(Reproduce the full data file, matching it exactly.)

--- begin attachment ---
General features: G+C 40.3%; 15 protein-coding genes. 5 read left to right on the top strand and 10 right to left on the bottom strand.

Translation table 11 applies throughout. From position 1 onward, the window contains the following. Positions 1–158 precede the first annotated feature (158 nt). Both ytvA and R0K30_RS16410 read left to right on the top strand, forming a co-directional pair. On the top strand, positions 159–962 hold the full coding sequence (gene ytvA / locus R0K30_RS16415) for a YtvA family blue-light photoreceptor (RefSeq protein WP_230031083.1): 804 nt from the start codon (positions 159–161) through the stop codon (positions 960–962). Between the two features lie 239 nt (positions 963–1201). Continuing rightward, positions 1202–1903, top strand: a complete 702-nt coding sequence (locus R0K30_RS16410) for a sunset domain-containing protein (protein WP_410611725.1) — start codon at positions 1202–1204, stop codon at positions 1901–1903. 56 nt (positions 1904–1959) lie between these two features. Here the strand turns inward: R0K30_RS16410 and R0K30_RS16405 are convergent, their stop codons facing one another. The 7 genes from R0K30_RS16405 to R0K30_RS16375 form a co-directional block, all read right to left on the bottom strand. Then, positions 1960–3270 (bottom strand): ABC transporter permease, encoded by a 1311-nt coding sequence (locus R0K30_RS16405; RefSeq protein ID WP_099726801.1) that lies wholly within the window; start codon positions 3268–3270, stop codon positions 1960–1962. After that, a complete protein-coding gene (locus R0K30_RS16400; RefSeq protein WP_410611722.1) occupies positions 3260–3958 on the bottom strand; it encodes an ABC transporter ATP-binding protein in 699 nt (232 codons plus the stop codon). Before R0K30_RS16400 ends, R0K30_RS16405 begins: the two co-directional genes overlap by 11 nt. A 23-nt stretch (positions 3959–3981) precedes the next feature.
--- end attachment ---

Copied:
General features: G+C 40.3%; 15 protein-coding genes. 5 read left to right on the top strand and 10 right to left on the bottom strand.

Translation table 11 applies throughout. From position 1 onward, the window contains the following. Positions 1–158 precede the first annotated feature (158 nt). Both ytvA and R0K30_RS16410 read left to right on the top strand, forming a co-directional pair. On the top strand, positions 159–962 hold the full coding sequence (gene ytvA / locus R0K30_RS16415) for a YtvA family blue-light photoreceptor (RefSeq protein WP_230031083.1): 804 nt from the start codon (positions 159–161) through the stop codon (positions 960–962). Between the two features lie 239 nt (positions 963–1201). Continuing rightward, positions 1202–1903, top strand: a complete 702-nt coding sequence (locus R0K30_RS16410) for a sunset domain-containing protein (protein WP_410611725.1) — start codon at positions 1202–1204, stop codon at positions 1901–1903. 56 nt (positions 1904–1959) lie between these two features. Here the strand turns inward: R0K30_RS16410 and R0K30_RS16405 are convergent, their stop codons facing one another. The 7 genes from R0K30_RS16405 to R0K30_RS16375 form a co-directional block, all read right to left on the bottom strand. Then, positions 1960–3270 (bottom strand): ABC transporter permease, encoded by a 1311-nt coding sequence (locus R0K30_RS16405; RefSeq protein ID WP_099726801.1) that lies wholly within the window; start codon positions 3268–3270, stop codon positions 1960–1962. After that, a complete protein-coding gene (locus R0K30_RS16400; RefSeq protein WP_410611722.1) occupies positions 3260–3958 on the bottom strand; it encodes an ABC transporter ATP-binding protein in 699 nt (232 codons plus the stop codon). Before R0K30_RS16400 ends, R0K30_RS16405 begins: the two co-directional genes overlap by 11 nt. A 23-nt stretch (positions 3959–3981) precedes the next feature.